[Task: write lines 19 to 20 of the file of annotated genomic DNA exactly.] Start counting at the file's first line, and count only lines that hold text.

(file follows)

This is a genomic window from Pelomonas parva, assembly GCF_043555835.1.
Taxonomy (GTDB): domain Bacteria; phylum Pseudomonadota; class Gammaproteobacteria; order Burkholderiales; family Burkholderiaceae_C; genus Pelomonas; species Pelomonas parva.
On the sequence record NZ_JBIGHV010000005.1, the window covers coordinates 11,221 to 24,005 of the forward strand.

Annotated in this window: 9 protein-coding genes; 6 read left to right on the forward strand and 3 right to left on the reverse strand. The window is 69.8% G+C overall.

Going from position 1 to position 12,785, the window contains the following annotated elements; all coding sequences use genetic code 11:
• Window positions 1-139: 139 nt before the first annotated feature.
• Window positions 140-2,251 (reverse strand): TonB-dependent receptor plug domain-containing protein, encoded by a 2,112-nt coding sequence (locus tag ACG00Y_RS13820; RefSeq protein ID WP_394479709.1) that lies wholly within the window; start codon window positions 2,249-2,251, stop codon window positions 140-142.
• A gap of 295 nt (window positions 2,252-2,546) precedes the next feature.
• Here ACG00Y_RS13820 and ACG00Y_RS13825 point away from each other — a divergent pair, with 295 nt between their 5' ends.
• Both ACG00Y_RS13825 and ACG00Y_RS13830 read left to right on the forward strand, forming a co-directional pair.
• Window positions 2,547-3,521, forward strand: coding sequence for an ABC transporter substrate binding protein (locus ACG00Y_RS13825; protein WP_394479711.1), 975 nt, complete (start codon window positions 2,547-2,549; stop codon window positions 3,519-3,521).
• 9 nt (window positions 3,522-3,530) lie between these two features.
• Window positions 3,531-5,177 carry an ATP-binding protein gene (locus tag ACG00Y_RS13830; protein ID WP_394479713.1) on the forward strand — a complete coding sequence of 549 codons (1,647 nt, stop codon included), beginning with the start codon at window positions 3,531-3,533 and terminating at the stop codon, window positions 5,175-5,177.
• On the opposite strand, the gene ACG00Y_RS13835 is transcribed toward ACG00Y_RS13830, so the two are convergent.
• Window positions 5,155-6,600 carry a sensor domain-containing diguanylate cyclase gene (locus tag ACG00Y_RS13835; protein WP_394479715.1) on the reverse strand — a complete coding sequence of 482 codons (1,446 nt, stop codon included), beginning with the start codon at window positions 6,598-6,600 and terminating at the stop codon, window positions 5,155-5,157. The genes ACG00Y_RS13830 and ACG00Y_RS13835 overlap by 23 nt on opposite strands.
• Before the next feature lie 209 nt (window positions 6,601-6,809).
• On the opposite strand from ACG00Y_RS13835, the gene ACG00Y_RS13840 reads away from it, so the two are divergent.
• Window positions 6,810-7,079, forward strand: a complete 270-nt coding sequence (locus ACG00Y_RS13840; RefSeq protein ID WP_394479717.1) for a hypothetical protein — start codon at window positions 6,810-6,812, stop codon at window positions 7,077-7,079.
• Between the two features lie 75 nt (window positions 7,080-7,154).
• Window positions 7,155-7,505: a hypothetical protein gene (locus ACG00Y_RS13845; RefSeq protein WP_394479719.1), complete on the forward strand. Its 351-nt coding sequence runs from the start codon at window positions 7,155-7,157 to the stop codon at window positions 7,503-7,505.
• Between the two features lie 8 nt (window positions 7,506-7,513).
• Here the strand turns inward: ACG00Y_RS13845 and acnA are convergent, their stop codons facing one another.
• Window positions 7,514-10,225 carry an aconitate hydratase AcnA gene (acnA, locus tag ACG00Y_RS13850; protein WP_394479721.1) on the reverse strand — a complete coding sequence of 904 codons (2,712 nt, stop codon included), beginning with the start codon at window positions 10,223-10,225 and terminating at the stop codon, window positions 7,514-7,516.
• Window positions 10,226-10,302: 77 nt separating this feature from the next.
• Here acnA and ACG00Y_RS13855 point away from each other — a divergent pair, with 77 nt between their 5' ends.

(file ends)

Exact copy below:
• Between the two features lie 75 nt (window positions 7,080-7,154).
• Window positions 7,155-7,505: a hypothetical protein gene (locus ACG00Y_RS13845; RefSeq protein WP_394479719.1), complete on the forward strand. Its 351-nt coding sequence runs from the start codon at window positions 7,155-7,157 to the stop codon at window positions 7,503-7,505.